Scala and Sbt Versions

This page describes how the sbt loader helps you use different versions of Scala and sbt to build your projects. For details on how it can be used to launch other applications besides sbt in a similar manner, see GeneralizedLauncher.


sbt versions before 0.3.8 were compiled against a specific version of Scala and test libraries (ScalaCheck, ScalaTest, and specs). You could only use this version of Scala to build your project unless you built sbt from source. You could also only use the version of a test library that was binary compatible with the version of Scala that sbt was compiled with.


This has changed with sbt 0.3.8. The distributed jar is no longer the main sbt jar. It is instead a loader that has the classes it needs from Ivy and Scala included in the same jar (after shrinking with Proguard). This loader reads the versions of Scala and sbt to use to build the project from the project/build.properties file. If this is the first time the project has been built with those versions, the loader downloads the appropriate versions to your project/boot directory. The sbt loader will then load the right version of the main sbt builder using the right version of Scala.


When a new version of sbt is released, you only have to do:

> set sbt.version 0.7.7
> reload

and the sbt loader will download the new version of sbt to build your project. Note that new features occasionally require updating the loader.

The loader enables building against multiple versions of Scala. To use this feature, list multiple Scala versions in your build.scala.versions property. Then, prefix the action to run with +.

$ sbt
> set build.scala.versions 2.7.7 2.8.1 2.7.2
> reload
> +compile


$ sbt "+compile"

outputPath and managedDependencyPath have the version of Scala being used for the build appended to their path. By default, this means:

 target -> target/scala_2.7.2
 lib_managed -> lib_managed/scala_2.7.2

If you use custom output directories or you redefine paths, you will want to wrap them in crossPath, which will append this component. For example, outputPath is defined as:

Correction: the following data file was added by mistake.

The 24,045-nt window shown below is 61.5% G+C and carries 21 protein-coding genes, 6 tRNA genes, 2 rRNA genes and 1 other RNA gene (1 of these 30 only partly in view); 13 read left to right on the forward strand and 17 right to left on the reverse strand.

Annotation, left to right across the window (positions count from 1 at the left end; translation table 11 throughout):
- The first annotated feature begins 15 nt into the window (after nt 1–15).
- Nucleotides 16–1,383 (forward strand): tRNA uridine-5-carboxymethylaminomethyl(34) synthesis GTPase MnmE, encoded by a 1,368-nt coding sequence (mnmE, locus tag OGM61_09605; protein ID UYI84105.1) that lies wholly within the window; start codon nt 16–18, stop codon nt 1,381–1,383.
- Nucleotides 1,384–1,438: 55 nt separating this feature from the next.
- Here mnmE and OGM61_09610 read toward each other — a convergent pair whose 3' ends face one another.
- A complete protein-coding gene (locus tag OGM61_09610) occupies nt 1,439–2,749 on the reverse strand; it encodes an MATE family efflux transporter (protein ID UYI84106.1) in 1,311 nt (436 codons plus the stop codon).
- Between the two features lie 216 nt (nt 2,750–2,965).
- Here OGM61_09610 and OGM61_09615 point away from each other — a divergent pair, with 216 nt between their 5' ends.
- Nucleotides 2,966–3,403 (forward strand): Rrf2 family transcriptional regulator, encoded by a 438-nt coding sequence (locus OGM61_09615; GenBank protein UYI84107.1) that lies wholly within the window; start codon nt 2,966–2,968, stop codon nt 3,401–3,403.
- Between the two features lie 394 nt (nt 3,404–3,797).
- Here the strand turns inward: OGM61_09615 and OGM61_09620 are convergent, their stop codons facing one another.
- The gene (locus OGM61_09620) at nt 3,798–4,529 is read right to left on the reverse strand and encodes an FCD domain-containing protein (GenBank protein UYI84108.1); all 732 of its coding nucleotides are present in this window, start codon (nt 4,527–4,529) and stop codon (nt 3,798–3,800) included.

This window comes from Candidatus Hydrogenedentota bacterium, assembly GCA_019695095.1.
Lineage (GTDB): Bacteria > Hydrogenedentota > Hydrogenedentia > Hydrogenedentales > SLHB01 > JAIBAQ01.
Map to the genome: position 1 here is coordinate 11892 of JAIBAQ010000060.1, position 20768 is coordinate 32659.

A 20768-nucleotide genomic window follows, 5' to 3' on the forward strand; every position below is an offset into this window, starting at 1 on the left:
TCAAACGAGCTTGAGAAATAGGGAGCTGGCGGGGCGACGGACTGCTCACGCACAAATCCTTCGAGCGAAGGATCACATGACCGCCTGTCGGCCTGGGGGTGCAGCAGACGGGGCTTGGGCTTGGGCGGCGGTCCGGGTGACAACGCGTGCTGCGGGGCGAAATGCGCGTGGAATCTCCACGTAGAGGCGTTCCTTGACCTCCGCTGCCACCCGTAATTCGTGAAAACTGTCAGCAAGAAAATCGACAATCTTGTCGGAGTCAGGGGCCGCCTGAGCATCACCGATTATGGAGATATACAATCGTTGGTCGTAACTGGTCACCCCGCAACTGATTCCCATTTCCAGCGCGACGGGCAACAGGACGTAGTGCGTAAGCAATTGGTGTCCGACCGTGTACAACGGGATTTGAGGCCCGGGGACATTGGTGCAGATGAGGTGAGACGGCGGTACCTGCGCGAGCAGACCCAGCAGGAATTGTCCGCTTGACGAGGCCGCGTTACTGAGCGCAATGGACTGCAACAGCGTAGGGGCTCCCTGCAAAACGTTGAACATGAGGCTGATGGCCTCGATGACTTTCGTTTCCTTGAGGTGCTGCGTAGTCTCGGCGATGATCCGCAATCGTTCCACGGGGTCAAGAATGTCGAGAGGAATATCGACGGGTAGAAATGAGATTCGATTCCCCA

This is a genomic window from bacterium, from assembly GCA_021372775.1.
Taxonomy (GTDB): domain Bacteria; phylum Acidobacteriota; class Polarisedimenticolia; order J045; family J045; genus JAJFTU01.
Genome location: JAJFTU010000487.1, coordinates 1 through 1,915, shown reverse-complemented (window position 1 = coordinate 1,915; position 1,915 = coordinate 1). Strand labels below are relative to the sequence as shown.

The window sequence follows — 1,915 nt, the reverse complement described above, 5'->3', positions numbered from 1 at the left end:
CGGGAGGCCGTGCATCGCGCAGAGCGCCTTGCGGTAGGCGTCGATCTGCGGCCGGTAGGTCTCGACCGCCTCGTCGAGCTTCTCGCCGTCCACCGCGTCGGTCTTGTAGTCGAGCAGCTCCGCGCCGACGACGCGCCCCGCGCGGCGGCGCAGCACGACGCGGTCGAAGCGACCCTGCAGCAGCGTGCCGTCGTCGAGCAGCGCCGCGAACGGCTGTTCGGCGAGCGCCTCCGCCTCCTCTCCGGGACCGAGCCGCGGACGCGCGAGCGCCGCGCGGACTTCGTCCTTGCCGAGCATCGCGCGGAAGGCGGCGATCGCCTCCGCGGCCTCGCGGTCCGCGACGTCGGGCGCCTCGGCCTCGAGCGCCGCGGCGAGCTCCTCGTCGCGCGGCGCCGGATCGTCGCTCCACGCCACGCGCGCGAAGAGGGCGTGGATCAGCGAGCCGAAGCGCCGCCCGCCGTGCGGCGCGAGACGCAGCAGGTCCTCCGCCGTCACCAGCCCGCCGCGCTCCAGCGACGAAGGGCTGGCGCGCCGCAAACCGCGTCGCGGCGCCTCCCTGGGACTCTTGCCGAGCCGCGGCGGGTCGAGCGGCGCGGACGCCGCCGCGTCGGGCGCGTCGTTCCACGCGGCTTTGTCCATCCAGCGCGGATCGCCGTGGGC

def outputPath = crossPath(outputRootPath)
  def outputRootPath = path("target")


  1. Because Proguard embeds the Scala+Ivy classes the loader needs, the sbt script now looks like:
  2.   java -Xmx512M -jar sbt-launcher.jar "[email protected]"
This means Scala doesn't have to be installed already.
  1. Run sbt in an existing project and you will be prompted for the versions of Scala and sbt to use. Currently, Scala versions 2.7.2 and later and sbt 0.7.0, 0.7.1, 0.7.2, 0.7.3, 0.7.4, 0.7.5, and 0.7.7 are available options. The sbt launcher will download the proper version of Scala and the requested version of the sbt builder and put them in project/boot.
  2. The launcher will use these downloaded jars to build your project.
  3. Proceed using sbt.

Offline Usage

The sbt loader requires an internet connection to download the selected versions of the Scala and main sbt builder jars. Once the jars are downloaded, the loader does not need a connection to build projects on that machine unless you use a different version of Scala or sbt. Cleaning the Ivy cache, such as with the clean-cache action, will require downloading the jars again, however.

The loader downloads the jars to the project/boot directory in a project. This directory can be copied between projects. Therefore, once you have a project/boot directory for the desired versions of sbt and Scala, you can copy this directory to other projects, including ones on other machines.